Chris Weller: Electric 'Thinking Cap' Puts Your Brain Power Into High Gear

The Kosher Gourmet by Marlene Parrish A gift of hazelnuts keeps giving --- for a variety of nutty recipes: Entree, side, soup, dessert

April 4, 2014

Rabbi David Gutterman: The Word for Nothing Means Everything

Charles Krauthammer: Kerry's folly, Chapter 3

Amy Peterson: A life of love: How to build lasting relationships with your children

John Ericson: Older Women: Save Your Heart, Prevent Stroke Don't Drink Diet

John Ericson: Why 50 million Americans will still have spring allergies after taking meds

Cameron Huddleston: Best and Worst Buys of April 2014

Stacy Rapacon: Great Mutual Funds for Young Investors

Sarah Boesveld: Teacher keeps promise to mail thousands of former students letters written by their past selves

The Kosher Gourmet by Sharon Thompson Anyone can make a salad, you say. But can they make a great salad? (SECRETS, TESTED TECHNIQUES + 4 RECIPES, INCLUDING DRESSINGS)

April 2, 2014

Paul Greenberg: Death and joy in the spring

Dan Barry: Should South Carolina Jews be forced to maintain this chimney built by Germans serving the Nazis?

Mayra Bitsko: Save me! An alien took over my child's personality

Frank Clayton: Get happy: 20 scientifically proven happiness activities

Susan Scutti: It's Genetic! Obesity and the 'Carb Breakdown' Gene

Lecia Bushak: Why Hand Sanitizer May Actually Harm Your Health

Stacy Rapacon: Great Funds You Can Own for $500 or Less

Cameron Huddleston: 7 Ways to Save on Home Decor

The Kosher Gourmet by Steve Petusevsky Exploring ingredients as edible-stuffed containers (TWO RECIPES + TIPS & TECHINQUES)

Jewish World Review July 1, 2003 / 1 Tamuz, 5763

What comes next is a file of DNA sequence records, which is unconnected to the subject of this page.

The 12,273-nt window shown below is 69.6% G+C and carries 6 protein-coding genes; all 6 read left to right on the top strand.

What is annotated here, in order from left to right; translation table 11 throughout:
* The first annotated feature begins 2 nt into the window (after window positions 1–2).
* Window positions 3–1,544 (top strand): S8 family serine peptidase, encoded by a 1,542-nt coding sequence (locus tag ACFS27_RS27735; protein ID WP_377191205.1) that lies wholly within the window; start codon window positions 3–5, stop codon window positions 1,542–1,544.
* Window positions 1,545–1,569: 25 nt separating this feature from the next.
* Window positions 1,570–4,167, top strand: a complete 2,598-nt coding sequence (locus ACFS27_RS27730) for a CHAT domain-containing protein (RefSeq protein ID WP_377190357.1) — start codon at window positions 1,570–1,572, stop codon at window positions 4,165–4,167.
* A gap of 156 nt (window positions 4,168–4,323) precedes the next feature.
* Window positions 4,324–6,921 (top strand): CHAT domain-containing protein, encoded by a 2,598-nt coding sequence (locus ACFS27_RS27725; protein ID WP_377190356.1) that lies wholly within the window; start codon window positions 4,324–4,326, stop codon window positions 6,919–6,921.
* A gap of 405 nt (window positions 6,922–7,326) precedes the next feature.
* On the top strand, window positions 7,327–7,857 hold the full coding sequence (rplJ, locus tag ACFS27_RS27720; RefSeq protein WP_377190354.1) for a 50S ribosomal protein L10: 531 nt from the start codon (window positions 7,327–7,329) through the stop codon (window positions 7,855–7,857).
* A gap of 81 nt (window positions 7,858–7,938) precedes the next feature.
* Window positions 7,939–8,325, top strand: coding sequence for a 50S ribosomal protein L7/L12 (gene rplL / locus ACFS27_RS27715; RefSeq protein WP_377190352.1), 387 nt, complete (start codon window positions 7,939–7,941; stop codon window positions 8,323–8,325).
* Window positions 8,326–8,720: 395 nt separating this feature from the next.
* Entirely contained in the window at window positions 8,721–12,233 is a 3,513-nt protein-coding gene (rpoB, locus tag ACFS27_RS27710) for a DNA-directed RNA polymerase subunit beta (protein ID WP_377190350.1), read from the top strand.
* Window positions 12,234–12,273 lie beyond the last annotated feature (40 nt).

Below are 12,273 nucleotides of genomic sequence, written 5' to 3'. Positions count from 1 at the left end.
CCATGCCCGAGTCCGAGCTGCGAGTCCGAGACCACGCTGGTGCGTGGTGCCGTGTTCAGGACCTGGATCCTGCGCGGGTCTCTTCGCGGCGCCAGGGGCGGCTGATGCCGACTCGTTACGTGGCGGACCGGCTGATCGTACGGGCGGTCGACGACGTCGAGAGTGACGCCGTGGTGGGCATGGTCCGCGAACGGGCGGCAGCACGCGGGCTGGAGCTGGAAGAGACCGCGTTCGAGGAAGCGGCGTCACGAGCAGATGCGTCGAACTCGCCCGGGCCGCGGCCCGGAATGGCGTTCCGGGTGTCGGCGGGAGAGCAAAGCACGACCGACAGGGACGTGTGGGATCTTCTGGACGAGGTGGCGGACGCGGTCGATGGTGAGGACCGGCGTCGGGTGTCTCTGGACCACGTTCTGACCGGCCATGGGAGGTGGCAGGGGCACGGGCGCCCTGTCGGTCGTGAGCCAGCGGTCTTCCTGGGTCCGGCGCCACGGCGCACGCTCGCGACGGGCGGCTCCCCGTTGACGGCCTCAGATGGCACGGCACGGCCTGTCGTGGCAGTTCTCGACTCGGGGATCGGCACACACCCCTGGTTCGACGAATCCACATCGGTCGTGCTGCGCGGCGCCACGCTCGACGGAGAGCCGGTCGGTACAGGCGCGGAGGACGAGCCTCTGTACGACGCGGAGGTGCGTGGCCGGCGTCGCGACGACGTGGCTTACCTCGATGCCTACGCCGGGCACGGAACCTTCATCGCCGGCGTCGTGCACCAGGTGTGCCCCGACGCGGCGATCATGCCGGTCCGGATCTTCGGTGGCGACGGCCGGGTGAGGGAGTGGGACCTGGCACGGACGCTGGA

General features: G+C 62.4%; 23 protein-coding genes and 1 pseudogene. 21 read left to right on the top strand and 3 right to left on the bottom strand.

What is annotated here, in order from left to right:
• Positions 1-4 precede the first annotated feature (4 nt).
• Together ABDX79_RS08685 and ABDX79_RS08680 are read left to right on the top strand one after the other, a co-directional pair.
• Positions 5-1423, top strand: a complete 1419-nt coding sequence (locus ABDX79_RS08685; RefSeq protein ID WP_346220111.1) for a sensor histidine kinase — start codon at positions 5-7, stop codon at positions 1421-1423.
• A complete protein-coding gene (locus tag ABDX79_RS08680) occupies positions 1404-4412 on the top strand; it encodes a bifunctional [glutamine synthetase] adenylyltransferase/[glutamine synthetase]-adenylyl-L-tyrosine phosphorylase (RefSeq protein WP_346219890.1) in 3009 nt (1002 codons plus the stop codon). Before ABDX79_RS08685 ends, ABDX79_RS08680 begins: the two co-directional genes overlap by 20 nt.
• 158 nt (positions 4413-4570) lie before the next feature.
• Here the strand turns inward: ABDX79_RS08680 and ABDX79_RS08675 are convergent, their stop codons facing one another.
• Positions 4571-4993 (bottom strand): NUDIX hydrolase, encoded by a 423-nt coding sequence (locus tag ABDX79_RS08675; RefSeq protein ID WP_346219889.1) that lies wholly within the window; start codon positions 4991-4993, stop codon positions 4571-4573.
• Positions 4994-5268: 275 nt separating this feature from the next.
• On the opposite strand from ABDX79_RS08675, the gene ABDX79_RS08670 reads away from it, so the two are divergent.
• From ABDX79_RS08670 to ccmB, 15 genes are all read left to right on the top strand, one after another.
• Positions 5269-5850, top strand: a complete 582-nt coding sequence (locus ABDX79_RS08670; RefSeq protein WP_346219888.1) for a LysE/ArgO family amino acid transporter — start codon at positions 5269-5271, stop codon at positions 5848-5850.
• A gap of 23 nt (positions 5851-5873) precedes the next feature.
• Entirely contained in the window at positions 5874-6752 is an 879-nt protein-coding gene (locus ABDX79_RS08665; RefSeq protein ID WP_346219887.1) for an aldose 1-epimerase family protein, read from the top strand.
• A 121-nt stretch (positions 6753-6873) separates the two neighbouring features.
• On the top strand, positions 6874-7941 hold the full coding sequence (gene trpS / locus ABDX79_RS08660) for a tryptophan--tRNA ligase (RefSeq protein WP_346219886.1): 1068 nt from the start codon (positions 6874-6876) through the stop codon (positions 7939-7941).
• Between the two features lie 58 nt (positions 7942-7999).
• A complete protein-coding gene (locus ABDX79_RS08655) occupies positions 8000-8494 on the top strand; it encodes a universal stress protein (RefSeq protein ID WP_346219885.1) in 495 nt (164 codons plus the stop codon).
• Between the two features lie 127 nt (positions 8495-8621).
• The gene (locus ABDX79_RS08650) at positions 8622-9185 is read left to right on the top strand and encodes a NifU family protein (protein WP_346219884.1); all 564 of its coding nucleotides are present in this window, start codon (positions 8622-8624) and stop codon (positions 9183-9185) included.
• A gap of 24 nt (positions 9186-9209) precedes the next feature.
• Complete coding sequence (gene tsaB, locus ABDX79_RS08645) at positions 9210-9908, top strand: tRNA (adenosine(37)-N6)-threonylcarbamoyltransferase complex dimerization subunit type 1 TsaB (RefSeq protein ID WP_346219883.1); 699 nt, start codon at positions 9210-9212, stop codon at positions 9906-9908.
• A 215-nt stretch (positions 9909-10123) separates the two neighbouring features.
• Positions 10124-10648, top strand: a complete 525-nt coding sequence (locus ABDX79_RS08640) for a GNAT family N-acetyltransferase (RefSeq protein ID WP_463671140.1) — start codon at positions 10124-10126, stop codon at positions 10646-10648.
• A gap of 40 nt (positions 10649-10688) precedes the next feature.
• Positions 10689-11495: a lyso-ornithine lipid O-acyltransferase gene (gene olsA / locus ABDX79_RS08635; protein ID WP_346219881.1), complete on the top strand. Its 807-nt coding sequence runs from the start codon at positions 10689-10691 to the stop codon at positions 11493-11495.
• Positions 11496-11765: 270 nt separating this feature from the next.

Washington: Do As I Say . . .

By Daniel Pipes

Printer Friendly Version

Email this article | The U.S. government has a habit of seeing the same military moves very differently, depending on whether Israeli or American forces carry them out. This inconsistency results from a misunderstanding of the nature of the Arab-Israeli conflict.

For example, "targeted killings" (executing would-be terrorists before they have a chance to organize or act) are "unhelpful" when done by Israeli troops but "very good" when done by Americans.

Thus, State Department spokesman Richard Boucher condemned Israel's September 2002 attack on Mohamed Deif: "We are against targeted killings. We are against the use of heavy weaponry in urban areas, even when it comes to people like Mohamed Deif, who have been responsible for the deaths of American citizens. We do think these people need to be brought to justice."

A few weeks after this incident, however, U.S. forces deployed an unmanned plane to drop a bomb on an Al-Qaeda operative, Ali Qaed Senyan al-Harthi, as he traveled by car in Yemen. A Pentagon official praised this as "a very successful tactical operation" to "keep the pressure on" Al-Qaeda. No talk here about bringing Harthi to justice.

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When asked about the apparent contradiction, Boucher insisted that U.S. policy on Israeli targeted killings "has not changed," adding for good measure that justifications for the U.S. action in Yemen "do not necessarily apply in other circumstances."

Commenting on this particular performance, Max Boot wrote in the Weekly Standard that "whatever Richard Boucher is paid, it's not enough. His ability to advocate a nonsensical State Department line, with a straight face, time and again, is a credit to the diplomatic profession."

Others in Washington should probably get a raise too: